Public Safety

  • OPCW says Syria has completed handover of chemical weapons, but some are skeptical

    Syria handed over the remaining 100 tons of toxic material to the Organization for the Prohibition of Chemical Weapons (OPCW) last Monday. The final consignment, publicly delayed, consisted of about 8 percent of the total 1,300 tons that the country is believed to have possessed. Despite the celebratory mood, many in the West look at the Syrian and OPCW announcements skeptically due to conflicting information.

  • Historic proportions of Iraq’s military collapse raise questions about Iraq’s viability

    “The scale of Iraq’s military collapse is of historic proportions,” one military analyst said. A recent assessment of the Iraqi military found that 60 out of 243 Iraqi Army combat battalions “cannot be accounted for, and all of their equipment is lost.” American military officials said an evaluation of the state of Iraq’s military revealed that five of the Iraqi Army’s fourteen divisions were “combat ineffective,” including the two that were overrun in Mosul. The United States has spent $1.7 trillion in Iraq since 2003, of which $25 billion were used to equip and train the post-Saddam Iraqi military. The United States received no return on its huge investment in Iraq, but it was hoped that at least the Iraqi military, U.S.-trained and U.S.-equipped, would provide a solid, professional foundation for a new Iraq. Developments in Iraq last week proved that this hope was illusory.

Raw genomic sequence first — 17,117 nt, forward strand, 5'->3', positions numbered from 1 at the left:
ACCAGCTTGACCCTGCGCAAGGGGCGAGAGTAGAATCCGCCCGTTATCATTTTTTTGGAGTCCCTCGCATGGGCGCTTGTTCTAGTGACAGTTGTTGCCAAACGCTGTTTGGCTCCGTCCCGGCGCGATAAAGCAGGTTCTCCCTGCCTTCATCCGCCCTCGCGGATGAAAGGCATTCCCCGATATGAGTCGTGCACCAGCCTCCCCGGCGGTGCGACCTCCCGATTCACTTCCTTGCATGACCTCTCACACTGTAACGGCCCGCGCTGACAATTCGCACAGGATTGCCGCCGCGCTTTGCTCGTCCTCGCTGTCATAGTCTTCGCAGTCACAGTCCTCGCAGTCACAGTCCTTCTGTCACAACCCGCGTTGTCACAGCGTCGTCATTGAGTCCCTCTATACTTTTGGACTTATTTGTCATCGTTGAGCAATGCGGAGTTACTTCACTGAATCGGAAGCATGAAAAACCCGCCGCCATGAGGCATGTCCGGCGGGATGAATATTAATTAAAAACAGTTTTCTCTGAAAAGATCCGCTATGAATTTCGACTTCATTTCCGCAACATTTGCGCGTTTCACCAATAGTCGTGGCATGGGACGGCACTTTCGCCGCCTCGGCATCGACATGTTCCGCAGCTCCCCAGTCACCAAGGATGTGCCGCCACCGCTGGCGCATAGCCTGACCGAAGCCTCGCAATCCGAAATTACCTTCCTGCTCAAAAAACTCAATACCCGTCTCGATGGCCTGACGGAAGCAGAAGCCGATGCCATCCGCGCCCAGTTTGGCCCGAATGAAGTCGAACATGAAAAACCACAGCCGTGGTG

• Engineered enzymes to neutralize deadly effects of chemical weapons

    Researchers are a step closer to creating a prophylactic drug that would neutralize the deadly effects of the chemical weapons used in Syria and elsewhere. The researchers are trying to engineer enzymes — called bioscavengers — so they work more efficiently against chemical weapons.

  • Pentagon’s excess equipment makes local police resemble military units